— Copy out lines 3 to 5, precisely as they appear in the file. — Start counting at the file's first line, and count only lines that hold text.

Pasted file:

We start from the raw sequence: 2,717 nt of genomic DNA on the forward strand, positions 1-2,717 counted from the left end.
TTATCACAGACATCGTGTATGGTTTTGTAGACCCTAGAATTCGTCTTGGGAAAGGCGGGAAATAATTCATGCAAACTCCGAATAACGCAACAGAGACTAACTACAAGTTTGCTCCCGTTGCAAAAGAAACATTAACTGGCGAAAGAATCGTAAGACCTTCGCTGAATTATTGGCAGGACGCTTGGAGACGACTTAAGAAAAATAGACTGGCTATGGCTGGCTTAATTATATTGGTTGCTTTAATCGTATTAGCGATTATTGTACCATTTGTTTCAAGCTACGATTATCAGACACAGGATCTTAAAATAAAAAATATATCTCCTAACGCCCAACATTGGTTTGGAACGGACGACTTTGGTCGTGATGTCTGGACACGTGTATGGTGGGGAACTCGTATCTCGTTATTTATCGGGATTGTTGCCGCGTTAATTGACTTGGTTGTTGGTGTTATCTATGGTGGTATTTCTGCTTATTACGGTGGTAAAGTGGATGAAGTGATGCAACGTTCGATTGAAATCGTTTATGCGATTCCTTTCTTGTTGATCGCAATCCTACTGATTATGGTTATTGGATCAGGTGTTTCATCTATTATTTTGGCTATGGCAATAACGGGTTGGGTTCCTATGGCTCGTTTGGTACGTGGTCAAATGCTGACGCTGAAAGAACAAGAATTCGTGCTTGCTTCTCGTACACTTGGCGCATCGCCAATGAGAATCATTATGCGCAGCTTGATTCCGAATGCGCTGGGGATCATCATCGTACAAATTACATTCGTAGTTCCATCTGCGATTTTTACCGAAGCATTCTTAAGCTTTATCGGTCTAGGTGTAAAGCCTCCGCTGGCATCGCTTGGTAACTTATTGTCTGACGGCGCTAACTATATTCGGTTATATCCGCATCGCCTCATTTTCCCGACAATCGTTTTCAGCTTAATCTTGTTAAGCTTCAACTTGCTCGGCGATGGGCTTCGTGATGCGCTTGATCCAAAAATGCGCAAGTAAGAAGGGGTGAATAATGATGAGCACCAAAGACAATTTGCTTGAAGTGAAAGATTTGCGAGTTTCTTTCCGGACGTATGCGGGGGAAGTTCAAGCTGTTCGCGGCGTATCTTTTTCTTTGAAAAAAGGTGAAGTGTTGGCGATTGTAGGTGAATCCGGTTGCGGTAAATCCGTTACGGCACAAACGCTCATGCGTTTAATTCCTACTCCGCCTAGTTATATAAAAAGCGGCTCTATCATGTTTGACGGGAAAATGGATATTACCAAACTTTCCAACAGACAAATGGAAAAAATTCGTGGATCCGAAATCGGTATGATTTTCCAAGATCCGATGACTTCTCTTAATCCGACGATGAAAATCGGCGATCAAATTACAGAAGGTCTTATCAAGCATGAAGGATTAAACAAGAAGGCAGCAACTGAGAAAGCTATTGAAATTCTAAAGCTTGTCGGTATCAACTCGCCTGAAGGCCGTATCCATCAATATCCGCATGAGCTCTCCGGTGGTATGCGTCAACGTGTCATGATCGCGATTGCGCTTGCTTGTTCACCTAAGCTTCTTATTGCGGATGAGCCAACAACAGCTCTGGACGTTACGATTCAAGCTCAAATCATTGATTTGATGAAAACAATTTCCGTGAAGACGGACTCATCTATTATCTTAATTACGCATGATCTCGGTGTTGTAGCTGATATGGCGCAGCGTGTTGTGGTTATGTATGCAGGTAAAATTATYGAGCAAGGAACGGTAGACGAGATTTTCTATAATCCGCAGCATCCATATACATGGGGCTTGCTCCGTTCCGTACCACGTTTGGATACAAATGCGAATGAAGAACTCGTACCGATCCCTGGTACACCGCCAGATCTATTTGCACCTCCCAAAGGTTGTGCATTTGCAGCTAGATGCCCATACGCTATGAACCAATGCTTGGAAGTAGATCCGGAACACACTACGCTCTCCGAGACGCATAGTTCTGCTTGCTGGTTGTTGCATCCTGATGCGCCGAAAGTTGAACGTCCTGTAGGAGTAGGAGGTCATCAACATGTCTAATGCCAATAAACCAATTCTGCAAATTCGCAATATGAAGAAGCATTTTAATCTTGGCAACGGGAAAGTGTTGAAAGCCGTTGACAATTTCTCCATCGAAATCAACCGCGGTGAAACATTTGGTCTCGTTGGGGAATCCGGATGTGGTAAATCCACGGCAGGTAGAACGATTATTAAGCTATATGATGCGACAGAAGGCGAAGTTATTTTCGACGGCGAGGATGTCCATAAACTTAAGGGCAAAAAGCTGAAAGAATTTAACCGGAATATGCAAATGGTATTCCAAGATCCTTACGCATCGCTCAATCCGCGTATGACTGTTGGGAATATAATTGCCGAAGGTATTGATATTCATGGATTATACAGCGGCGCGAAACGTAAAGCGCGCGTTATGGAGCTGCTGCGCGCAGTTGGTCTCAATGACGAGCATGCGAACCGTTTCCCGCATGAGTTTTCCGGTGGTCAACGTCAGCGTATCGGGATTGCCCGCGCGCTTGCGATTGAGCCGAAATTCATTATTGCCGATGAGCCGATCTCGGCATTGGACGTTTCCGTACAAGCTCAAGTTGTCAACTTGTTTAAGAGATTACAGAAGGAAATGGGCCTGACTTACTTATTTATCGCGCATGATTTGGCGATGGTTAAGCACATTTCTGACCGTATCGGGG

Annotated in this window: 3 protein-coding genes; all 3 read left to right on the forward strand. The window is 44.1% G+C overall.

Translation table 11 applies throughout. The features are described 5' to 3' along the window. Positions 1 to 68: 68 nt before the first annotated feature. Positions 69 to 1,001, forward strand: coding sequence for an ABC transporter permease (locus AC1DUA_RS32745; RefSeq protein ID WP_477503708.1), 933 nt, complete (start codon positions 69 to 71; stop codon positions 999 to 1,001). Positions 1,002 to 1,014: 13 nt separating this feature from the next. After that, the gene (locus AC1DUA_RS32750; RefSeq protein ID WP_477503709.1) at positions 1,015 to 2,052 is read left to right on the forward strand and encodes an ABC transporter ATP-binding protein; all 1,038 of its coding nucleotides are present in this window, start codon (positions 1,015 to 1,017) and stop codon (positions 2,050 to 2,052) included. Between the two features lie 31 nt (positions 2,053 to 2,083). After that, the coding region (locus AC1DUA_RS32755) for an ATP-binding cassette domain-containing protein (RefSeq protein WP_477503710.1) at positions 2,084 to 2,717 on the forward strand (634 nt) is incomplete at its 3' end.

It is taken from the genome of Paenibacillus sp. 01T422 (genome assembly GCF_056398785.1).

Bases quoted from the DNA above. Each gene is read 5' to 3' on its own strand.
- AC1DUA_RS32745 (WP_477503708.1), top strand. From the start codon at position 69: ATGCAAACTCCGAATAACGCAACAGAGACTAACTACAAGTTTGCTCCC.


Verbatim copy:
Annotated in this window: 3 protein-coding genes; all 3 read left to right on the forward strand. The window is 44.1% G+C overall.

Translation table 11 applies throughout. The features are described 5' to 3' along the window. Positions 1 to 68: 68 nt before the first annotated feature. Positions 69 to 1,001, forward strand: coding sequence for an ABC transporter permease (locus AC1DUA_RS32745; RefSeq protein ID WP_477503708.1), 933 nt, complete (start codon positions 69 to 71; stop codon positions 999 to 1,001). Positions 1,002 to 1,014: 13 nt separating this feature from the next. After that, the gene (locus AC1DUA_RS32750; RefSeq protein ID WP_477503709.1) at positions 1,015 to 2,052 is read left to right on the forward strand and encodes an ABC transporter ATP-binding protein; all 1,038 of its coding nucleotides are present in this window, start codon (positions 1,015 to 1,017) and stop codon (positions 2,050 to 2,052) included. Between the two features lie 31 nt (positions 2,053 to 2,083). After that, the coding region (locus AC1DUA_RS32755) for an ATP-binding cassette domain-containing protein (RefSeq protein WP_477503710.1) at positions 2,084 to 2,717 on the forward strand (634 nt) is incomplete at its 3' end.

It is taken from the genome of Paenibacillus sp. 01T422 (genome assembly GCF_056398785.1).